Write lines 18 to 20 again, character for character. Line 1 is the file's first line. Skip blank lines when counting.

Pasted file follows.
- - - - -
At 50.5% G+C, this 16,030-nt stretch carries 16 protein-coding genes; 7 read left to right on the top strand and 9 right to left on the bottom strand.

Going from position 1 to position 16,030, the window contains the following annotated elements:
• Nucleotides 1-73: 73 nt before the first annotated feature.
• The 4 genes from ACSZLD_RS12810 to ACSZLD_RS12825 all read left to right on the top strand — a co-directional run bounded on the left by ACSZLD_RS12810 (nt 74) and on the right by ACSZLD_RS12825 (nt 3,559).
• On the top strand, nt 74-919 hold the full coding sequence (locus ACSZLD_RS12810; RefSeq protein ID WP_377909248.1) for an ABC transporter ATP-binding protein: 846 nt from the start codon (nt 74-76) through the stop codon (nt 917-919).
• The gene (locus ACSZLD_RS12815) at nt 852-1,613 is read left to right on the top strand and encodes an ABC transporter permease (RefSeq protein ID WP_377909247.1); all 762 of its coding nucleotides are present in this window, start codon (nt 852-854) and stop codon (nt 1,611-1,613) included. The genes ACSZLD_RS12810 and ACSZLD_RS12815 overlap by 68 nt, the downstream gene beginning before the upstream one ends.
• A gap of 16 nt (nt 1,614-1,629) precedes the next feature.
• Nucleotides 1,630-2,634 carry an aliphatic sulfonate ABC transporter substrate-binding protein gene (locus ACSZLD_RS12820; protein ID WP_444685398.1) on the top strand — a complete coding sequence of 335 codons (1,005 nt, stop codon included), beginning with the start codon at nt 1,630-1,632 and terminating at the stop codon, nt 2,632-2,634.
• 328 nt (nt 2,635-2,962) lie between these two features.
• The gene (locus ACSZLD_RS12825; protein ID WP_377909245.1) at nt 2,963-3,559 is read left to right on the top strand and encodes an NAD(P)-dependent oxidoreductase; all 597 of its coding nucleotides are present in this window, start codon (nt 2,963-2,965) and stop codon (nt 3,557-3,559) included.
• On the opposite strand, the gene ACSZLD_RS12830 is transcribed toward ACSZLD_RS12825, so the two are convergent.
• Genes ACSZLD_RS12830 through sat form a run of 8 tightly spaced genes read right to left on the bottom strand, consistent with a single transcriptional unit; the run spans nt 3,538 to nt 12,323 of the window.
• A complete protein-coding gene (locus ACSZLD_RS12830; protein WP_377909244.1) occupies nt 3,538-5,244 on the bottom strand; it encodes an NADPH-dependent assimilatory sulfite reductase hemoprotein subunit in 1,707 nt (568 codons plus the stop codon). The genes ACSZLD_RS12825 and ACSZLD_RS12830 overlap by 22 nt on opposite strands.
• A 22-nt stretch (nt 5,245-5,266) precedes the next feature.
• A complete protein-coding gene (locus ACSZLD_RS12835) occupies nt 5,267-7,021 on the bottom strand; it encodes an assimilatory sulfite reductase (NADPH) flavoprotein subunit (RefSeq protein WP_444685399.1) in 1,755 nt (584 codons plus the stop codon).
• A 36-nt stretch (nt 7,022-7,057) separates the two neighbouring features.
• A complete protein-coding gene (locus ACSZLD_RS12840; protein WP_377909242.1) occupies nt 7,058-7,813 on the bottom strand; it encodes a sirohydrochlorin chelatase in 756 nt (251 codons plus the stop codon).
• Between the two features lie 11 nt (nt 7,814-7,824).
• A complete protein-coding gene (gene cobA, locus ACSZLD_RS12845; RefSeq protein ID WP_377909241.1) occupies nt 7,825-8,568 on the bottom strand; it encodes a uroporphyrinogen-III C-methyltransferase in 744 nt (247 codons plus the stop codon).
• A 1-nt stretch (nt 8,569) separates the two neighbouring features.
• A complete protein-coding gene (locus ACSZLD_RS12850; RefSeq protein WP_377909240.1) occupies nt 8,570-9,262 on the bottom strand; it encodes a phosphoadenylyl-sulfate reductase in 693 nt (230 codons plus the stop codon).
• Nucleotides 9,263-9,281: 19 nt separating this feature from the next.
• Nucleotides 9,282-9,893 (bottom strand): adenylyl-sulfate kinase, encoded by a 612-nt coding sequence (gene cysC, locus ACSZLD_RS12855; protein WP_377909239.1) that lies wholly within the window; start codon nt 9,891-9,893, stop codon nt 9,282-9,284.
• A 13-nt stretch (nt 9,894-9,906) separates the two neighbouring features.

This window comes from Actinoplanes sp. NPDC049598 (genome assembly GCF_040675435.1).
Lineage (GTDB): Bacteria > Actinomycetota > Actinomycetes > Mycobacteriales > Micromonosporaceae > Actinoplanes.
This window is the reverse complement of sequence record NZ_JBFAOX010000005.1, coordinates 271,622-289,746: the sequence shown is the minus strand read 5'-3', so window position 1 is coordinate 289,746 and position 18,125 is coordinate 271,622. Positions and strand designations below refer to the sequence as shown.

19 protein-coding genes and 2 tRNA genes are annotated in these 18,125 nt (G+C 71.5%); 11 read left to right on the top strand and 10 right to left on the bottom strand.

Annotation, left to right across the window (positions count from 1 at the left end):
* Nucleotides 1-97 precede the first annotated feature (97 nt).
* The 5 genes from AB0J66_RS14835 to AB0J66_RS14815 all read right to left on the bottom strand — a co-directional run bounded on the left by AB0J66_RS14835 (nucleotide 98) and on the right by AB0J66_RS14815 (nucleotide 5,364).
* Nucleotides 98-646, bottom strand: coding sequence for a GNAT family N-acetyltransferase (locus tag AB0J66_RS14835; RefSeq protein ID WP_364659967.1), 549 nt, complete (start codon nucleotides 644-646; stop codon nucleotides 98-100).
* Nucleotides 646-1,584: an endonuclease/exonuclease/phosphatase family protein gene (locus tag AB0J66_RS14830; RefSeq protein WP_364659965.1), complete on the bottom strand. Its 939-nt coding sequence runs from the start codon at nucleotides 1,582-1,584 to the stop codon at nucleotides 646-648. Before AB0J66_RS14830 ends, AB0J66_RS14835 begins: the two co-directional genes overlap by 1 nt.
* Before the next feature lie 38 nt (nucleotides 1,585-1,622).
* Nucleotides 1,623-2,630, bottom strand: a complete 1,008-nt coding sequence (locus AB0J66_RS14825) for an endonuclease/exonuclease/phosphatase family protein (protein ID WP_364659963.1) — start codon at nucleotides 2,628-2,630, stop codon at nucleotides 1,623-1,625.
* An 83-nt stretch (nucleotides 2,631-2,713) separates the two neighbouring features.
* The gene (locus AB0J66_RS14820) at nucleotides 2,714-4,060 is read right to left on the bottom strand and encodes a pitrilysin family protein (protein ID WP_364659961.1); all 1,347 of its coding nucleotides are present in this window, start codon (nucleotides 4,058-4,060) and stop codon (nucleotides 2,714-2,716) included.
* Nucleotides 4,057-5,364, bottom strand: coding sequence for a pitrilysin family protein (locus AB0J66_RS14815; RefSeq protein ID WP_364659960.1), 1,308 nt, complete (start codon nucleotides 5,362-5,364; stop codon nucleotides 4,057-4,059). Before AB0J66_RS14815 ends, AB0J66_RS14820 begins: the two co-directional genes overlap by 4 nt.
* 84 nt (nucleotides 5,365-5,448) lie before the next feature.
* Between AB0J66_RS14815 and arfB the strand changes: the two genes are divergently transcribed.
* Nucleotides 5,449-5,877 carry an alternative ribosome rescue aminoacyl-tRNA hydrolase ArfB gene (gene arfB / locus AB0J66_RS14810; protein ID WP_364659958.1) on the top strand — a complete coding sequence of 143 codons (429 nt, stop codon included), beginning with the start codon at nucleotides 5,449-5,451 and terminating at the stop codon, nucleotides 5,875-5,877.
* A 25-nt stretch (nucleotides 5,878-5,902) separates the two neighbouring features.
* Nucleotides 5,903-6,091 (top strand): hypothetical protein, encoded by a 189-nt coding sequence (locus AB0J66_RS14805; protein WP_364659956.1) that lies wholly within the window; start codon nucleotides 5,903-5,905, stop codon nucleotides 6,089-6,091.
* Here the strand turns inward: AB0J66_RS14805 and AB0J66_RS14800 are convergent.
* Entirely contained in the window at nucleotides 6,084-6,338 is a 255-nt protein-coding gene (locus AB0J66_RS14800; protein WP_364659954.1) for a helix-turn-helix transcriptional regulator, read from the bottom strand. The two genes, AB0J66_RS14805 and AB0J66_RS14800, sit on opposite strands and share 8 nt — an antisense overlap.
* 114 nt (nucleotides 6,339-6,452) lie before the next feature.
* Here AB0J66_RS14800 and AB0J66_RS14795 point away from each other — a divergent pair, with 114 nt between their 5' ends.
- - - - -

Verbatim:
• Between the two features lie 11 nt (nt 7,814-7,824).
• A complete protein-coding gene (gene cobA, locus ACSZLD_RS12845; RefSeq protein ID WP_377909241.1) occupies nt 7,825-8,568 on the bottom strand; it encodes a uroporphyrinogen-III C-methyltransferase in 744 nt (247 codons plus the stop codon).
• A 1-nt stretch (nt 8,569) separates the two neighbouring features.